Fortunately two of my UC system colleagues have posted the course materials for a “Unix and Perl Primer for Biologists.” I’m about halfway through the materials and it’s great, in part because (unlike the llama) they assume no prior familiarity with programming or Unix. Although the examples involve genetics, it’s well-suited for social scientists as, like us, biologists are not computer scientists but are reasonably technically competent and they often deal with large text based data sets. Basically, if you can write a Stata do-file, you should be able to follow their course guide and if you use things like scalars and loops it should be pretty easy.

I highly recommend the course to any social scientist who deals with large dirty datasets, in other words, basically anyone who is a quant but doesn’t just download clean ICPSR or Census data. This is especially relevant for anyone who wants to scrape data off the web, use IMDB, do large-scale content analysis, etc.

Some notes:

  • They assume you will a) be running the materials off a stick and b) using Mac OS X. If you’re keeping the material on the hard drive, get used to typing “chmod u+x” to make the perl script “foo” executable. (This step is unnecessary for files on a stick because unlike HFS+ or EXT3, the FAT filesystem doesn’t do permissions). If you’re using a different version of Unix, most of it should work similarly with only a few minor differences, such as that you’ll want to use Kate instead of Smultron and on a Mac a USB stick is in /Volumes/ whereas in Linux it’s in /Media/ and in BSD it’s in /mnt/. If you’re using Windows you’ll either need to a) install CygWin b) install a virtual machine c) run off a live cd or bootable stick or d) dual boot with Wubi.
  • If you’re really used to Stata, some of the nomenclature may seem backwards, mostly because Perl doesn’t keep a dataset in memory but processes it on disk, one command at a time. So, in Perl and Bash a “variable” is the equivalent to what Stata calls a (global or local) “macro”. The closest Perl equivalent to what Stata calls a “variable” would be a “field” in a tab-delimited text file.

[Update: Although they suggest Smultron, I find TextMate works even better as it can execute scripts entirely within the editor, so you don’t have to constantly cmd-tab to and back.]

    September 15, 2009 at 2:58 pm

    I drink your agency!

    | Gabriel |

    A few weeks ago I read (well, listened to an audiobook of) Upton Sinclair’s Oil! and was both impressed and surprised by it.

    First, although a few scenes are almost identical, overall the book is very different from There Will Be Blood, although both are well worth reading/watching. The central character in the book is the son, not the father. The father (J. A. Ross in the book) is a basically sympathetic character completely lacking the seething misanthropy that characterized the father (Daniel Plainview) in the movie. In the book Paul is a central character whereas Eli is a footnote, the opposite of the movie where Eli is important and Paul is almost a phantasm.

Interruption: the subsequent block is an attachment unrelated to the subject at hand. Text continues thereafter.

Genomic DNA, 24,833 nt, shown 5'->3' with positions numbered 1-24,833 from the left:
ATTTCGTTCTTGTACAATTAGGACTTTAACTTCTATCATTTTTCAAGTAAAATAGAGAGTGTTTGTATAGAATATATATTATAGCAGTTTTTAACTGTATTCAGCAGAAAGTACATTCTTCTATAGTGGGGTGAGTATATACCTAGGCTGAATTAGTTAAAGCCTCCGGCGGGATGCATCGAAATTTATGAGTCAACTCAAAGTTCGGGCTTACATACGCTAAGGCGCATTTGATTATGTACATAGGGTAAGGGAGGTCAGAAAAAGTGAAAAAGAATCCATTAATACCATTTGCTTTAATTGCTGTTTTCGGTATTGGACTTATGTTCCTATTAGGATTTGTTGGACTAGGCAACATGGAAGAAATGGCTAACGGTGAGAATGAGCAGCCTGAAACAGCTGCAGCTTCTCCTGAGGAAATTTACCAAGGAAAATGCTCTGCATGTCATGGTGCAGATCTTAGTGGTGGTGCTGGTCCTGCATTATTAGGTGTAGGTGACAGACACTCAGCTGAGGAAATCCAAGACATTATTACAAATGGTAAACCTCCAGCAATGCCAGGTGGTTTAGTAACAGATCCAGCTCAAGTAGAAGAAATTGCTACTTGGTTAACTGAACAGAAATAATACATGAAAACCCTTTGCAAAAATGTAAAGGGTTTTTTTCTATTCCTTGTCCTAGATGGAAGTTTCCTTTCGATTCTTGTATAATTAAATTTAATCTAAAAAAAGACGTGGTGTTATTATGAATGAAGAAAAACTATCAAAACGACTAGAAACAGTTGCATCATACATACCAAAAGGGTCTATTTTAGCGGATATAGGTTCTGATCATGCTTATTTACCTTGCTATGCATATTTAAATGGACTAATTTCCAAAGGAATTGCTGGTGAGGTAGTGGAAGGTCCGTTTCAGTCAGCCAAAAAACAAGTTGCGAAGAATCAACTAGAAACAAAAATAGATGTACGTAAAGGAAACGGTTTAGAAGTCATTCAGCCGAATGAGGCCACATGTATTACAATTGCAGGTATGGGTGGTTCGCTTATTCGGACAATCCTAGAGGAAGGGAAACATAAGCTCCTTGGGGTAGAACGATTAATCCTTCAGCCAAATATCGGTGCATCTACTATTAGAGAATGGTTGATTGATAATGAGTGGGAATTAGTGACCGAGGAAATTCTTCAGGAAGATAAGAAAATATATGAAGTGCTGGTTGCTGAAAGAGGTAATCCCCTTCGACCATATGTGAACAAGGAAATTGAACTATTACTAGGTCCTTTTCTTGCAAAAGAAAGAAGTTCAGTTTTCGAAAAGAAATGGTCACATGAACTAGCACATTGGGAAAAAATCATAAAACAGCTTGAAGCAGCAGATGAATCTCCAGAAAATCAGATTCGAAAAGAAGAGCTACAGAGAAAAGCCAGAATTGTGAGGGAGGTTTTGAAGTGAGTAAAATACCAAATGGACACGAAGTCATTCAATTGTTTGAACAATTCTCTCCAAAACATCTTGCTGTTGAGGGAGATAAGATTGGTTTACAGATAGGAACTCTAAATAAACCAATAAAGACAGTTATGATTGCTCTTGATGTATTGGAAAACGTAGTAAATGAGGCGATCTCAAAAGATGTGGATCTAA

Second, all of these changes in character and plot are directly related to the change in theme. The film is all about the clash between Wirtschaft und Gemeinschaft as personified in a decades long fight between a miserable bastard of an entrepreneur and a miserable bastard of a preacher. So Daniel Plainview flat out says “I hate most people” and he means it. In contrast, the book is about the clash between capital and labor and is manifested despite the good will of all the major characters. J. A. Ross the entrepreneur and Paul Watkins the proletarian are both sympathetic characters and in fact are friends with each other. Their opposition is not personal, but political, and these political differences are driven pretty directly by opposing material interests. In the book, as in Marx, class cohesion is emergent from the structure of economic relations and not reliant on the personal ideologies of the various individuals involved. Consistent with this highly structural approach was making the protagonist the son, Bunny, instead of the father. Bunny is a fairly passive character who develops very gradually and the only break with structural determinism in the book is that Bunny slowly rejects his father’s ambition that he continue in the oil business and instead founds a socialist newspaper and later, college.

    I thought this choice of making the action occur despite the character’s inner motivation was both in keeping with the semi-Marxist tone of the book and surprisingly effective as a dramatic device. Of course when you recall that the book came first, the question is not just why did Sinclair write a materialist dialect novel, but why, in the course of adapting it, did Anderson make it more conventional by emphasizing agency and personality? I have to think that the answer is that despite the careful wardrobe and set decoration to evoke pre-war California, the movie is thematically very much of our era. By era, I don’t mean “post-1989 when socialism was dead” (although that too) but even more importantly the post-1970 era. In politics this means the new social movements who changed the focus of politics from social class and redistribution to identity and self-expression, even while the Berlin Wall was still standing. In art in general and film in particular this means to be deep it must be dark, with The Godfather and Taxi Driver being the paradigmatic cases. To the contemporary ear, a film in which a basically decent capitalist is driven to corrupt the state and exploit workers by the impersonal dynamics of class struggle, might as well be written in Sanskrit. Much better to have a nihilistic anti-hero as opposed by a fundamentalist charlatan, both of them driven entirely by their internal character.

    A few tangential notes on the book:

    • All the “I’ve seen the future and it works” stuff about Russia is cringe-inducing in retrospect, as is the not too subtle consistent description of the Bolsheviks as “working men” which is meant to imply that they weren’t combatants at all, but civilians, and thus all violence done to their faction during the Russian civil war was a war crime (even as the violence they did to other factions is regrettable, but understandable).